Posted by Baceseras on February 11, 2008 at 15:32:
In Reply to: Re: Cross examination posted by ESC on February 11, 2008 at 11:02:
: : Where did the term "cross examination" come from?
: Direct examination/cross examination (
: http://www.merriam-webster.com/dictionary/cross%20examination ) are legal terms. I am guessing that it relates to the attorneys' footpaths crossing as they go up to the witness stand and back.
According to Oxford Eng. Dict., the sense of 'cross' as an adverb meaning contrary, opposed, or adverse goes back at least to the early seventeennth century (1614 for the first certain attribution; but the first that clearly shows the same sense as in 'cross-examine' is 1638, Chillingworth's "Religion of Protestants": "To foist in two others, clean crosse to the Doctor's purpose").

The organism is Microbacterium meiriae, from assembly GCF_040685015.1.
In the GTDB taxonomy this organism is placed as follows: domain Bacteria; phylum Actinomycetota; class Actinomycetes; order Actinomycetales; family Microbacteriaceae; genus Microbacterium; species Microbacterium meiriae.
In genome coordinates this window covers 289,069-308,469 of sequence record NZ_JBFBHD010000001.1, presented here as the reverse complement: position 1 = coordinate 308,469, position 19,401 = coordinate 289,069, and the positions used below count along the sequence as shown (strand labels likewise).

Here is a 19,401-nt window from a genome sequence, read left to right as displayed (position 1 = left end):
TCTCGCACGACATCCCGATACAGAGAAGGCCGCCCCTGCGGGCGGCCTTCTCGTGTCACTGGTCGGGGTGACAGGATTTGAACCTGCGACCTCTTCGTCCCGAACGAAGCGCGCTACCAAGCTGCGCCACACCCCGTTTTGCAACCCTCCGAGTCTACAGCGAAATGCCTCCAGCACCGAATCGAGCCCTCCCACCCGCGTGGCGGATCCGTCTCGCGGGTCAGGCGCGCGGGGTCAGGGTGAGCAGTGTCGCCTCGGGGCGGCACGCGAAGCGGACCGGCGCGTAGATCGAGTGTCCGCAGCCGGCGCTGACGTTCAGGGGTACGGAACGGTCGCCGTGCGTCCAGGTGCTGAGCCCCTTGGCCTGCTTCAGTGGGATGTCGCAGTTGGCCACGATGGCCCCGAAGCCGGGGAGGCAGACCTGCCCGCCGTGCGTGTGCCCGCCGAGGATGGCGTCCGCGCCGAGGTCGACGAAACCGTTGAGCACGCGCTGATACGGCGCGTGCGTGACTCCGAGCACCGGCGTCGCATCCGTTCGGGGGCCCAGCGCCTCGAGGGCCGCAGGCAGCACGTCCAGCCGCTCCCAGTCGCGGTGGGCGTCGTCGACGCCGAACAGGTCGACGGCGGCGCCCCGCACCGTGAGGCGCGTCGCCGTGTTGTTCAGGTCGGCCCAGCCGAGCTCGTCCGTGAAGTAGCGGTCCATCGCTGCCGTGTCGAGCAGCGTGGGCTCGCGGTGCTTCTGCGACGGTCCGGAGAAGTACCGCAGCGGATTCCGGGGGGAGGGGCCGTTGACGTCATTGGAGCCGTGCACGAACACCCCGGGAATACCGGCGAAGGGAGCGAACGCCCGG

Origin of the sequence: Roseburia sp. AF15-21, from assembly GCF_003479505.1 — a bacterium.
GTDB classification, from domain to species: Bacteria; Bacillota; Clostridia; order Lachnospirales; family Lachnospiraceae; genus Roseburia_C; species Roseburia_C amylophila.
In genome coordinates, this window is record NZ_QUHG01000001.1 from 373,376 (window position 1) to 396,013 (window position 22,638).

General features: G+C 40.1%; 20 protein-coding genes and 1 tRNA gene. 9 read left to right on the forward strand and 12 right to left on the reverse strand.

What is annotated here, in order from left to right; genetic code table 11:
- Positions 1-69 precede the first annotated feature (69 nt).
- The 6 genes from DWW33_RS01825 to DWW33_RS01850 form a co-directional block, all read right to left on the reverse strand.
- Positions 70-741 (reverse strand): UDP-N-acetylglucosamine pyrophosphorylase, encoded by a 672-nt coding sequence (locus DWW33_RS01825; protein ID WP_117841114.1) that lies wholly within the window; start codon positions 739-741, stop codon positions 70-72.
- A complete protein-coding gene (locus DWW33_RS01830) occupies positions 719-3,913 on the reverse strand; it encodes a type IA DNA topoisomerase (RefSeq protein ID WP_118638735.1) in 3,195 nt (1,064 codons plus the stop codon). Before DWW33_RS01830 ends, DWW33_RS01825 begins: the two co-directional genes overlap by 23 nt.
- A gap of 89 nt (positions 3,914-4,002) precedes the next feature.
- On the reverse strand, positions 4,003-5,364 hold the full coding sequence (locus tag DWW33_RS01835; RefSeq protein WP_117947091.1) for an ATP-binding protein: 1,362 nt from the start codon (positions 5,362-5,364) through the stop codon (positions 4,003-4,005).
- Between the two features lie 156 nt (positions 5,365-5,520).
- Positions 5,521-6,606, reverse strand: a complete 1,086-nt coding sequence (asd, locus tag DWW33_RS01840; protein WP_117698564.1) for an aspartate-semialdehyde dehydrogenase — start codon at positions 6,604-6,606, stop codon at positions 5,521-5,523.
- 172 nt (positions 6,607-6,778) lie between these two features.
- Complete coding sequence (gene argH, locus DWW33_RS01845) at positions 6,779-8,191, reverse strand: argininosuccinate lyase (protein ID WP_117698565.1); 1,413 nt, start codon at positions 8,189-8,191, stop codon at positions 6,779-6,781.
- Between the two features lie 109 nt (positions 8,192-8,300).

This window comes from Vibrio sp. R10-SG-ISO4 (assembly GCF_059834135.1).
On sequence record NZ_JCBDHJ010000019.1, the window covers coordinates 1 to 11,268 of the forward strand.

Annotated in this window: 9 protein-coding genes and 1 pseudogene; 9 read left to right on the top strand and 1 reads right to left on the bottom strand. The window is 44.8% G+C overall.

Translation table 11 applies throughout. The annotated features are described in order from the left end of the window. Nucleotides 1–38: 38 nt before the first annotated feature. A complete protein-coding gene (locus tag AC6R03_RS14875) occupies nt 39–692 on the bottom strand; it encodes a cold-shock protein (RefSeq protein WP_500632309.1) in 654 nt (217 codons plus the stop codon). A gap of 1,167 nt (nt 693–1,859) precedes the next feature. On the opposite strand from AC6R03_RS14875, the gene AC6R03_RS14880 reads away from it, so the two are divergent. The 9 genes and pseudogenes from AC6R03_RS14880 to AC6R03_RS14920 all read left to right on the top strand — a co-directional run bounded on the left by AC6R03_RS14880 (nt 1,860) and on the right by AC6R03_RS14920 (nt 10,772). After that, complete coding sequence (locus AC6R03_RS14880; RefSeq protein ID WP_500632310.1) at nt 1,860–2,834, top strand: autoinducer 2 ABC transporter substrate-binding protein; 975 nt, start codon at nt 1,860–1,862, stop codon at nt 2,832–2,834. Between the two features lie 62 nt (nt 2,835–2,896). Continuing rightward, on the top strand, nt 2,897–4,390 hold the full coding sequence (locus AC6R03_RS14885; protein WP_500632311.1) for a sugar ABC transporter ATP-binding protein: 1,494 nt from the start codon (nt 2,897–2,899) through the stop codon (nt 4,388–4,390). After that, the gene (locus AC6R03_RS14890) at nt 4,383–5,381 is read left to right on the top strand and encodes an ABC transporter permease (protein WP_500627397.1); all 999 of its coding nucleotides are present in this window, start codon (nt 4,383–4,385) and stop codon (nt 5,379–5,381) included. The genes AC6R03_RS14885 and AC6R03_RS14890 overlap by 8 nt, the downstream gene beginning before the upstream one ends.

Oxford finds the verb 'to cross-examine' in print first in 1664, but logically it must have been current earlier, since that first printed example is already a wry twist on the meaning (in the satiric poem "Hudibras" it's applied to the action of moths in someone's small-linens). Three years later we get the exact sense in print, in a devotional work "The Decay of Christian Piety" : "If we may but cross-examine and interrogate their actions against their words, these will soon confess the invalidity of their solemnest confessions."